Researchers have found that mental health practitioners tend to use clinical techniques favored by their colleagues.
This practice pattern leads to use of treatments that have little evidence to support them, especially when it comes to treatment of of children and adolescents with psychiatric disorders.
The study, published in JAMA Pediatrics, is the first comprehensive investigation of its kind.
“Therapists employ many different treatment methods when working with young people, even though research indicates that evidence-based practices such as cognitive behavioral therapy (CBT) and family therapy are more effective than others, such as psychodynamic techniques,” said lead author Rinad Beidas, Ph.D.
Beidas and colleagues surveyed 188 therapists, supervisors, and administrators at 23 community mental health organizations in Philadelphia about their knowledge, attitudes, use of therapy strategies, organizational culture and climate, and leadership.
This study was performed in close partnership with the city of Philadelphia’s Department of Behavioral Health and Intellectual disAbility Services (DBHIDS) and its system-wide efforts to implement evidence-based practices.
Philadelphia is a national leader in deploying evidence-based practices for youth and adults with psychiatric disorders in publicly funded mental health agencies.
Study results showed that organizational culture and climate, and implementation climate and leadership, as reported by therapists and agency leadership, more fully explained therapist’s use of CBT (23 percent) and family therapy techniques (19 percent) when compared to individual therapist factors.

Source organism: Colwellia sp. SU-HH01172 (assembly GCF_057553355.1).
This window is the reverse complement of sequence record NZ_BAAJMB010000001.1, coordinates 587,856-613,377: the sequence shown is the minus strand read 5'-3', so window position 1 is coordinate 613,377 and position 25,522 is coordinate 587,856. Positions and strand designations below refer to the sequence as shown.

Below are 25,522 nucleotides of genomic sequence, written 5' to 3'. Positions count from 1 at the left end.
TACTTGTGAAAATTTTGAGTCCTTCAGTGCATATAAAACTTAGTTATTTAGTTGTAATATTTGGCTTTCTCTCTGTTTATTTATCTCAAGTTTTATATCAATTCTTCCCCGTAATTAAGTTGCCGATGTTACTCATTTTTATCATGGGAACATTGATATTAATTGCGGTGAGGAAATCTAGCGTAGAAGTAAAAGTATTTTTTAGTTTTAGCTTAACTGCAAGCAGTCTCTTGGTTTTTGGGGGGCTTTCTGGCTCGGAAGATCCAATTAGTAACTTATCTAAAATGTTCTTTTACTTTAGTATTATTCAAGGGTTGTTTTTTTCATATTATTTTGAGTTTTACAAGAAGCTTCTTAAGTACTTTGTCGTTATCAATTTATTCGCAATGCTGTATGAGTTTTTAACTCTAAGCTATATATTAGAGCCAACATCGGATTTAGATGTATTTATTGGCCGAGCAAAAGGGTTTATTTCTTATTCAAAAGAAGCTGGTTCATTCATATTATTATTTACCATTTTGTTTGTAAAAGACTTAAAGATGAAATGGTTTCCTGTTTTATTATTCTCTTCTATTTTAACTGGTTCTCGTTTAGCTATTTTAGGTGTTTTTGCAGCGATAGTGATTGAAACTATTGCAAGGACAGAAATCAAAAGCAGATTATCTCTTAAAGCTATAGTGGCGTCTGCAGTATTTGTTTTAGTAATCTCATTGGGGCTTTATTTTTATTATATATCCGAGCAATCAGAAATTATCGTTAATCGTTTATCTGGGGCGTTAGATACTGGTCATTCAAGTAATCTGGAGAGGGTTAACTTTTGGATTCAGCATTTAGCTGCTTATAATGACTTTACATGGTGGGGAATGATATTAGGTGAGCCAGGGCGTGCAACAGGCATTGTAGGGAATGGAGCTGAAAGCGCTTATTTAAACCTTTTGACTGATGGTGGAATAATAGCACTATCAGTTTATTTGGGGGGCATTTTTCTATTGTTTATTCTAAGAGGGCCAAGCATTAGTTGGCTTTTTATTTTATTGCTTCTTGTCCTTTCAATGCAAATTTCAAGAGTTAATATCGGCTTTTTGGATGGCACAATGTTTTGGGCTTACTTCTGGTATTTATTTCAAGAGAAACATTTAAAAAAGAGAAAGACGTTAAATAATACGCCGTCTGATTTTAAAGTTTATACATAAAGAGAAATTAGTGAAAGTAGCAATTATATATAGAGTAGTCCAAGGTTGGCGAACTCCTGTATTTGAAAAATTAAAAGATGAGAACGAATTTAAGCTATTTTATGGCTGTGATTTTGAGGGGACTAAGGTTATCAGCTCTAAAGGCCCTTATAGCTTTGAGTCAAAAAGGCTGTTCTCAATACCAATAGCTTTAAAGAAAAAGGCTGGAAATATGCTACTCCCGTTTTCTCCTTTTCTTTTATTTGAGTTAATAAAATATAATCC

Conversely, individual factors, including knowledge and attitude, more fully explained therapists’ use of psychodynamic therapy (20 percent) compared to organizational factors.
CBT emphasizes problem-solving and teaching youth specific skills to correct distorted thinking and change behavior. Family therapy convenes families to promote changes in both individual behavior and relationships.
Both forms of therapy have been shown to be effective in hundreds of studies. In contrast, there is little evidence to support the use of psychodynamic psychotherapy, a form of psychoanalysis focused on revealing the unconscious content of the psyche, in young people.
“Our research shows that targeting organizational culture and climate may increase the use of evidence-based therapy strategies. But we will still need to change therapists’ knowledge and attitudes to help them stop using less effective treatment strategies.”
Further, Beidas said that “improving the way our youth are treated requires knowing what levers to pull. Do we engage in organizational change or do we work directly with the clinicians?
“Our results suggest that we should target organizational culture and climate changes that will improve the effectiveness of services, while also working directly with clinicians to reduce use of ineffective treatment techniques.”